Collingwood’s newly minted junior hockey team is hoping their second season starts soon.
The Collingwood Blues players began arriving in Collingwood this weekend and will start on- and off-ice training right away.
“We’re planning to start the season when we’re allowed to,” said Mike Tarantino, the team’s general manager.
There are a lot of governing bodies involved in triggering the start of hockey game season, including Hockey Canada and the Ontario Junior Hockey League (OJHL).
The Blues also have to abide by the rules set out by the Town of Collingwood.
“We’re hoping in the near future we’ll be allowed to play some games in the municipality,” said Tarantino. “I think a big indicator is going to be how school goes. If we do well with school numbers, I think you’ll start to see other things happening.”
Team owner David Steele says he expects there will be a season, even if it is an altered one. He’s staying optimistic and expects to welcome fans back to Blues games at the Eddie Bush Memorial Arena.
“We are prepared to start without fans if we have to,” noted Tarantino. “We’d prefer to have fans.”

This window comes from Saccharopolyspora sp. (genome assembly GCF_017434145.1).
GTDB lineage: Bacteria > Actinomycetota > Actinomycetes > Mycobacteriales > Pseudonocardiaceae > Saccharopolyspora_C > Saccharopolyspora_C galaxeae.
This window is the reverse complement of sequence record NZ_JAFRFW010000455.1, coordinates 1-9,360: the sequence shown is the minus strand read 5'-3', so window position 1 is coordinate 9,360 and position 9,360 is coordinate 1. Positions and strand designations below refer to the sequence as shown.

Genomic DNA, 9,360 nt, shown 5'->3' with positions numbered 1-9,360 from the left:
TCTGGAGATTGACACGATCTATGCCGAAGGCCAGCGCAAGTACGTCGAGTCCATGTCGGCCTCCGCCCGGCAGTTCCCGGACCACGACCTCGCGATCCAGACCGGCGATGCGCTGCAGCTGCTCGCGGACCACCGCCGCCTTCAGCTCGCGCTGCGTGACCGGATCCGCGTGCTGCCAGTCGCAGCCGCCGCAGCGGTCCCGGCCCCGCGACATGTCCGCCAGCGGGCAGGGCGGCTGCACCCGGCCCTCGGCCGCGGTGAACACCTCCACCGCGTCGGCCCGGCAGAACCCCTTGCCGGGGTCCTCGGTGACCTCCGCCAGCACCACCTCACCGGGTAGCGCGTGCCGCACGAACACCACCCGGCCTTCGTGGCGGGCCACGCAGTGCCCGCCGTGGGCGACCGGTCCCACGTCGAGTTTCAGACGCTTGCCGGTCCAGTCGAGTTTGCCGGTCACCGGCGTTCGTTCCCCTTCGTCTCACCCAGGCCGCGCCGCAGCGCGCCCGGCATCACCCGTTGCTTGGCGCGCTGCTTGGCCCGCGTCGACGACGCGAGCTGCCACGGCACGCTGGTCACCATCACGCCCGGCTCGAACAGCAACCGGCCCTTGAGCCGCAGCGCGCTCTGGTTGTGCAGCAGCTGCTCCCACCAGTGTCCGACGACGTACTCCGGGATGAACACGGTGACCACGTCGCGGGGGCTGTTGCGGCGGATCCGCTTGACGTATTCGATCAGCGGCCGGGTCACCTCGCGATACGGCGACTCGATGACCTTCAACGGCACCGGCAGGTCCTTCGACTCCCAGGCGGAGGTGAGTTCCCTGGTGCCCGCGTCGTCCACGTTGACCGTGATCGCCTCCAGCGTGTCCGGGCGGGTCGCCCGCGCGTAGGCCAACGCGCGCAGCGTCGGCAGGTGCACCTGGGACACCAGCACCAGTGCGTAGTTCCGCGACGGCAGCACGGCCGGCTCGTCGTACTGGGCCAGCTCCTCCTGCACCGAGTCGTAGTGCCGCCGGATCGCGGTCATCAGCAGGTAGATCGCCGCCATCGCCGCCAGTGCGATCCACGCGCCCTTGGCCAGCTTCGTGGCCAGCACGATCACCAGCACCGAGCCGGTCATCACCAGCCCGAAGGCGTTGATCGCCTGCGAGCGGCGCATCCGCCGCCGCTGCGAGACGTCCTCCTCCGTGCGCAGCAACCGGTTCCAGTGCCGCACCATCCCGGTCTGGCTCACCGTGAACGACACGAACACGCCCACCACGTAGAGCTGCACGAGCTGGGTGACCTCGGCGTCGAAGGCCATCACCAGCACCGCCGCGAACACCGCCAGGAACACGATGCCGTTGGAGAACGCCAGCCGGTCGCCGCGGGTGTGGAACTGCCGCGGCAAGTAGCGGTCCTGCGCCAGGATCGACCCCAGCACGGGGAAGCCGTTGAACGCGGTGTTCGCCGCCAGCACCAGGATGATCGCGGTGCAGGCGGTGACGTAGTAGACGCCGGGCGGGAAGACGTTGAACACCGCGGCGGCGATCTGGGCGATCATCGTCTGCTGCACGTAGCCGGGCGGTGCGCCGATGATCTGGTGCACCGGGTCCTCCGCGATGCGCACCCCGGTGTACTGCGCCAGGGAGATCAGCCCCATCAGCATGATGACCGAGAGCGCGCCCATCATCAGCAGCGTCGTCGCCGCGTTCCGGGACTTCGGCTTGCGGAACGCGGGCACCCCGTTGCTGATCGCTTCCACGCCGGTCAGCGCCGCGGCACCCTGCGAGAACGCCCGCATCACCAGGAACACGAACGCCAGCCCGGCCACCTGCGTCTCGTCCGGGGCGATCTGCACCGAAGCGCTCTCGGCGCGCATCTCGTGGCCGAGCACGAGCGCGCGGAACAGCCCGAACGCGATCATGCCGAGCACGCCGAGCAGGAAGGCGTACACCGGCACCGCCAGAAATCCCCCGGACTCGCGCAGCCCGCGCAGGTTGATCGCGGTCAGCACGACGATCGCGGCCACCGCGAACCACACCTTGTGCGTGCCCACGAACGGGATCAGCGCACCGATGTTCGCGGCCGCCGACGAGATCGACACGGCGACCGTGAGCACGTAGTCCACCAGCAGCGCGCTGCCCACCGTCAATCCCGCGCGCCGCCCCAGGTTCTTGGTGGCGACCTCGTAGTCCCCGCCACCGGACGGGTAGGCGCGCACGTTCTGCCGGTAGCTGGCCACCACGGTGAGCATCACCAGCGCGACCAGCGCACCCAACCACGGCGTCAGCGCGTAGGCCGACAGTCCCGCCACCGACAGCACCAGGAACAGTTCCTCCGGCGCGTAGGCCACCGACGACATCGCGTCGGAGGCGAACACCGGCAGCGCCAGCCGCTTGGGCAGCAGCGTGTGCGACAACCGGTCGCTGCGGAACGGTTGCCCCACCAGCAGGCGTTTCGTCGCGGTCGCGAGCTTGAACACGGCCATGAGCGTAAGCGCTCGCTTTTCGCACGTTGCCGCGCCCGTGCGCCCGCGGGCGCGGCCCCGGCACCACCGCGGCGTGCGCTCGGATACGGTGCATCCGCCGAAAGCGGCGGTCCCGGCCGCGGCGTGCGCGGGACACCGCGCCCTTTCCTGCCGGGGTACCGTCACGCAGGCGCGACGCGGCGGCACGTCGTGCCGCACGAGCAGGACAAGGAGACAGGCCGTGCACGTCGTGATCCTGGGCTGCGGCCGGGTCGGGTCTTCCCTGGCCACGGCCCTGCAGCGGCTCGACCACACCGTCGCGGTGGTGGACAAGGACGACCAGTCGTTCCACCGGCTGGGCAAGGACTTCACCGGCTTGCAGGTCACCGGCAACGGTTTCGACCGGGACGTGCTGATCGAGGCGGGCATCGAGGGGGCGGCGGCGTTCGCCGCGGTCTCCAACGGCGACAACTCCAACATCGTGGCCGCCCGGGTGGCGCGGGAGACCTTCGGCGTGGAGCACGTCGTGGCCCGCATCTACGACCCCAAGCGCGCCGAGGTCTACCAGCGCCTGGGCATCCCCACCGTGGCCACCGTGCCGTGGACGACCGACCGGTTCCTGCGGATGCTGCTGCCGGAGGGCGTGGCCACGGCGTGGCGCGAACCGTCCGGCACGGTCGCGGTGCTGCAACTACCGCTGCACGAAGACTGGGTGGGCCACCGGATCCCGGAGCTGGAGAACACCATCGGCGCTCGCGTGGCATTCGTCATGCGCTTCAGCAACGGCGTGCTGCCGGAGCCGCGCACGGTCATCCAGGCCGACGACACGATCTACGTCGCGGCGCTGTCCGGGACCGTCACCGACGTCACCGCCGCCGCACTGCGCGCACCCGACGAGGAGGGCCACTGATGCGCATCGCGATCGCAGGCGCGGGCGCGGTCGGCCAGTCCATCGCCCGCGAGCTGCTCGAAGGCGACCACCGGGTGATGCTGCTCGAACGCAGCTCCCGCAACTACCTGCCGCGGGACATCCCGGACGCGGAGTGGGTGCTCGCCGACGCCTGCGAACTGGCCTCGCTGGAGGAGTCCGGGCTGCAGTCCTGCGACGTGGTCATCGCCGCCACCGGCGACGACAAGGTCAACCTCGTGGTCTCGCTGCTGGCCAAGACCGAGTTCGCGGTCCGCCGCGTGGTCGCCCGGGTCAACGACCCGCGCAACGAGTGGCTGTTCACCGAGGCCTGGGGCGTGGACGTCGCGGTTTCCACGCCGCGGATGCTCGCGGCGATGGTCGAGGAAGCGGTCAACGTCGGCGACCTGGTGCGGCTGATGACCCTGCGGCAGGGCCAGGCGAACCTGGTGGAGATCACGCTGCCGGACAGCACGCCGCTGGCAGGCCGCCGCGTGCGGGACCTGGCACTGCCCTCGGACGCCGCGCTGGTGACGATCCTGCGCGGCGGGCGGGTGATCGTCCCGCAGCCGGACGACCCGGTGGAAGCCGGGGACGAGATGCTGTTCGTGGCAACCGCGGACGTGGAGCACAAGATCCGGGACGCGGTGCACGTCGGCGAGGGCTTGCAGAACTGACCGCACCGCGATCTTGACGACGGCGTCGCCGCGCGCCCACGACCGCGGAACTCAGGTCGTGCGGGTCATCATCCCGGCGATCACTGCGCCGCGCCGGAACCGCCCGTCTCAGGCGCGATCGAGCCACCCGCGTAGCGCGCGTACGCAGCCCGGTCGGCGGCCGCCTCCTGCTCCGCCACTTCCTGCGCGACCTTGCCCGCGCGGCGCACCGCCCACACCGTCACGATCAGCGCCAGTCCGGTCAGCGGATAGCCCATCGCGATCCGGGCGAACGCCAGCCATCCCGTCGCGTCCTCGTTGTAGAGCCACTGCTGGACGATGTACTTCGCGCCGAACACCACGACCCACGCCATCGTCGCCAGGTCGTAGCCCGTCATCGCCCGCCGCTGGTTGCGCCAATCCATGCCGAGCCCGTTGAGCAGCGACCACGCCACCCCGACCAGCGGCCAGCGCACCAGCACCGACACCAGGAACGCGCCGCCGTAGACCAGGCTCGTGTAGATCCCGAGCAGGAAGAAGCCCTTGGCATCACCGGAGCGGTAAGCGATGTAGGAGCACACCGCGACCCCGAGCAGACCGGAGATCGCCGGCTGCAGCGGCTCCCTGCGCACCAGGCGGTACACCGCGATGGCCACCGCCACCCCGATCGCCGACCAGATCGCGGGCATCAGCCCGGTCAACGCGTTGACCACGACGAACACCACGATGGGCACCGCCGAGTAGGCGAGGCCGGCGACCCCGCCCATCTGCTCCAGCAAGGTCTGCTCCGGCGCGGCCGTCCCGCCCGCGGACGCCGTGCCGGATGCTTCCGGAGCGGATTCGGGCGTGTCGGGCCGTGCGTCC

Last year, the Blues had the biggest home-game crowds in the league.
The team’s ownership has put $50,000 worth of renovations and rebranding into the downtown arena to change from the former Colts name to the current Blues name. They’ve also renovated the players’ change rooms and coaches’ rooms.
“We’re trying to sustain normalcy,” said Steele, noting he expects to be able to welcome back at least season ticket holders and founder’s club members for games this season.
Albeit, there are new protocols in place to mitigate COVID-19. Each player will be tested for COVID as they arrive in Collingwood.
“The people who would be most devastated by not having a season is the players,” said Steele. “For a lot of them, it’s their vocation, their futures, their careers.”
Tarantino said the Blues have hosted summer camps for local minor hockey players at Central Park Arena and they have gone well. Anyone attending the camps had to arrive to the arena mostly geared up. Change rooms were closed and participants would put on skates and helmets in the lobby before getting onto the ice. They wore masks all the time they were not on the ice.
He expects the Blues will follow similar procedures once they start practices at Central Park Arena.
Eddie Bush Memorial Arena doesn’t have ice in it yet.
“We have to adapt or we don’t play,” said Steele. “For the Blues, it’s just not an option not to play. Whatever is required, we’re going to do it.”